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Papua New Guinea patrol reports

Sir Peter Scratchley in Papua
In the early 1880s, Sir Peter Scratchley was sent to Papua to manage the affairs of this latest addition to British imperial interests. And so began the important practice of compiling patrol reports

| National Archives of Australia

CANBERRA - Papua New Guinea's patrol reports had their beginnings in 1885 and are credited to Sir Peter Henry Scratchley who, as well as establishing Port Moresby as the seat of government and administration of British New Guinea, also developed a plan for administration and land policy.

The administration plan involved establishing government stations along the coast. These were staffed by a government officer, whose tasks included establishing contact and developing friendly relations with the inhabitants of the area.

Once that was accomplished, further exploratory and administrative patrols were undertaken, either along the coast or into inland areas, for the purpose of opening up new country and to further expand administrative control.

By 1969 the Territory of Papua New Guinea had been divided into 18 administrative districts, with sub-districts and a host of patrol posts or stations and base camps. In 1971 the Territory was declared to be under full administrative control.

Patrolling was not only for administration and exploration purposes.

Written accounts of patrols were furnished by resident magistrates in former Papua, and district officers (commonly known as kiaps) for the Territory of Papua New Guinea. Four copies were made: one for the officer, another for the station, the third for the District headquarters and the fourth for the Administrator in Port Moresby.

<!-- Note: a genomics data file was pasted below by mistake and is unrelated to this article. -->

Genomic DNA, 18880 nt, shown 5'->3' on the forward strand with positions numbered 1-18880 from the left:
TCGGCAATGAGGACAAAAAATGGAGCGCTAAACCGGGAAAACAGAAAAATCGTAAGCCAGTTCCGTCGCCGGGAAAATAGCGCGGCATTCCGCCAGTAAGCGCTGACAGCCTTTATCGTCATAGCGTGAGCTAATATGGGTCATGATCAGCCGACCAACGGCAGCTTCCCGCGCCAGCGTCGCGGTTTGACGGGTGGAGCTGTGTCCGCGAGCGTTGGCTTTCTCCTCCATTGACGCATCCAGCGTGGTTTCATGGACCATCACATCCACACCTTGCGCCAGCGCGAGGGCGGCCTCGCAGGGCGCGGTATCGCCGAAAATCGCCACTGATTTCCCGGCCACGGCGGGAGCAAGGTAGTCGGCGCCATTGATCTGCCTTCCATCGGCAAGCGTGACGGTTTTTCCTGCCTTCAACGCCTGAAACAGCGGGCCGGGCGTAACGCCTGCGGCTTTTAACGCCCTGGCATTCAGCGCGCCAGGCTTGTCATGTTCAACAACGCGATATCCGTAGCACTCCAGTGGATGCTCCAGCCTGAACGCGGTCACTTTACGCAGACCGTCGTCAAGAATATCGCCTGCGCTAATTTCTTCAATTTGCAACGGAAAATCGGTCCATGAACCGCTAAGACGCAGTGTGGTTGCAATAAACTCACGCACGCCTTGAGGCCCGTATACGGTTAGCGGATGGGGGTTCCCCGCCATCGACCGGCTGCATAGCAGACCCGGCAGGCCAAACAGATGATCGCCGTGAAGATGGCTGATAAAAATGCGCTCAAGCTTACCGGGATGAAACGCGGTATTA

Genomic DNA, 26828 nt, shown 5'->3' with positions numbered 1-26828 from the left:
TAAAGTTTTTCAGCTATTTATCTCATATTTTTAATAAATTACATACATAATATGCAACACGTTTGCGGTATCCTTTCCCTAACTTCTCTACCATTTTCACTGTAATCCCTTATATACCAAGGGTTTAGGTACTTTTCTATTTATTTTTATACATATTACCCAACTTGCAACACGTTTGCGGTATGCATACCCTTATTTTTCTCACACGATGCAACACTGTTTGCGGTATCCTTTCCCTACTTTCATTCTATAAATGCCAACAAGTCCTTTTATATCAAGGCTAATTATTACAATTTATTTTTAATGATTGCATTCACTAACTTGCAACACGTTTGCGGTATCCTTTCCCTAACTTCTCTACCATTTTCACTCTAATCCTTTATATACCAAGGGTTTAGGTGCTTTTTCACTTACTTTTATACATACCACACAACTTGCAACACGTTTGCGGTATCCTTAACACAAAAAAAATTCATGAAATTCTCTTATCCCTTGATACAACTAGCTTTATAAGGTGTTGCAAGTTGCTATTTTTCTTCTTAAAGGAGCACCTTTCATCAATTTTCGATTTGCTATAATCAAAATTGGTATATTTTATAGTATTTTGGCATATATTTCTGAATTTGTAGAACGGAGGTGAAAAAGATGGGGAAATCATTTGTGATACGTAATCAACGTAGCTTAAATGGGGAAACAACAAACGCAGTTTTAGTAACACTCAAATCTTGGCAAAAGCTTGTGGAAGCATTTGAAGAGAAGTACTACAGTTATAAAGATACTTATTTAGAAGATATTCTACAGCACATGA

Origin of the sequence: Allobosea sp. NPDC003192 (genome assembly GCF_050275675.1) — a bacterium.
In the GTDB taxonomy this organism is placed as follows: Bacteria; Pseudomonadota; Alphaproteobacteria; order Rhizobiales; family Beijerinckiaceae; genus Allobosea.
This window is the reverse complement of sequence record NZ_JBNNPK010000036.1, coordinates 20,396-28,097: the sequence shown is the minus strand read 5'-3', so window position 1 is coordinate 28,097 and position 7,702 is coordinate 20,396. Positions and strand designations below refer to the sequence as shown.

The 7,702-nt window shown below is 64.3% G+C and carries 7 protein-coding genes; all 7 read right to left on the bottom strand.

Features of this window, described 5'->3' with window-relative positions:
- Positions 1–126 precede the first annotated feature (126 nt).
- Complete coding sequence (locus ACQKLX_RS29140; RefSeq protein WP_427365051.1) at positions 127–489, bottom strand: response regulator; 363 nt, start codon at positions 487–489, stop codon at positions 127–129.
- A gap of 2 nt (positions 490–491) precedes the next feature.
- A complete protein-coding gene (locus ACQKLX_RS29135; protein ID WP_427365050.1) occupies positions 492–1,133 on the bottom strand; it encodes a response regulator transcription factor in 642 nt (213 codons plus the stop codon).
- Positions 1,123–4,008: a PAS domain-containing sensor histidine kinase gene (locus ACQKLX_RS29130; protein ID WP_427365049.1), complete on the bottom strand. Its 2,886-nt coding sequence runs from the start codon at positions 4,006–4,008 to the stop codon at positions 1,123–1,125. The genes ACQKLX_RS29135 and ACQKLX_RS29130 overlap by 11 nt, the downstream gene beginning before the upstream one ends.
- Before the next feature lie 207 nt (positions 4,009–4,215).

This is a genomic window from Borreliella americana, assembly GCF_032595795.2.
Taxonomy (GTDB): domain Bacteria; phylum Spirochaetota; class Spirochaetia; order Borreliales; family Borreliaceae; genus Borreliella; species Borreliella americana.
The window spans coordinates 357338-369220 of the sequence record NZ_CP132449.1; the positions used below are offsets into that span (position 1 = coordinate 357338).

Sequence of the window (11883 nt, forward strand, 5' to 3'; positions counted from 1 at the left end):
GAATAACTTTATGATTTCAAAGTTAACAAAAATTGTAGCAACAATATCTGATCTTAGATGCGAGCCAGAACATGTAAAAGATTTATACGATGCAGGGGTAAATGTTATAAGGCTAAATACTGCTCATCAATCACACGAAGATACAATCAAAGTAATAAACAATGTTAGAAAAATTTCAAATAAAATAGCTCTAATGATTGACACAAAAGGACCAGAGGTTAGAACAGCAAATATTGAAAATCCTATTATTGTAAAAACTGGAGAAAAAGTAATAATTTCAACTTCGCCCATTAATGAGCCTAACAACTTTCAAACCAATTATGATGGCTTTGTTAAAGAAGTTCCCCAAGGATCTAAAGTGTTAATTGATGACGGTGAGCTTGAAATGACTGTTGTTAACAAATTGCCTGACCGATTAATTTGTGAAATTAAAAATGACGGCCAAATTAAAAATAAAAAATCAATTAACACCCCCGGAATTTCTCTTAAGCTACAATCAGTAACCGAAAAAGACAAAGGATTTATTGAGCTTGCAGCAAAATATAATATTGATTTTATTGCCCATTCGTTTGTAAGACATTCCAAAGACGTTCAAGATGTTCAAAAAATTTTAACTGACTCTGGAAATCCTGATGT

According to Ian Grosart in the Encyclopedia of Papua New Guinea, it was the patrol officers with their patrol reports who were the “sole sources of information for successive administrations of the Territory with regard to villages, their numbers, hopes, fears and reactions to changes”.

During the Pacific War, under the supervision of the Australia New Guinea Administrative Unit (ANGAU), patrols and the furnishing of patrol reports were undertaken by former district officers who had been absorbed into the ANGAU administration. After the war, administrative patrols continued.

Patrol reports ceased to be created after 1975, the year Papua New Guinea attained political independence from Australia.

The majority of patrol reports of former British New Guinea and the Territory of Papua were shipped to Australia at the onset of the Pacific War of 1942–45.

However, most patrol reports from the former Mandated Territory of New Guinea did not survive the Japanese occupation. Such reports are now only available if patrol officers kept their copy.

Documents related to the patrol reports include the annual reports for British New Guinea, Papua and the Mandated Territory of New Guinea and later separate annual reports for the territories of Papua and New Guinea.

From 1946 to 1975, a district annual report was created and served as an overview of the affairs of each district. District annual reports are held by the National Archives and Public Records Services of Papua New Guinea.


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Martin Kaalund

Patrol reports continued. I served to 1981 and compiled census returns from them.

A decision was made not to archive them with those supplied by the departing Administration.

Somewhere there are the reports of the behaviours that were causal to the Telefomin massacre (pages 1&3 of Warner Shand's report on Elliott’s patrol that resulted in his death).

Other cute ruses of censorship by omission have shuffled the historical record and, when manipulated, of course the entire archive is devalued.

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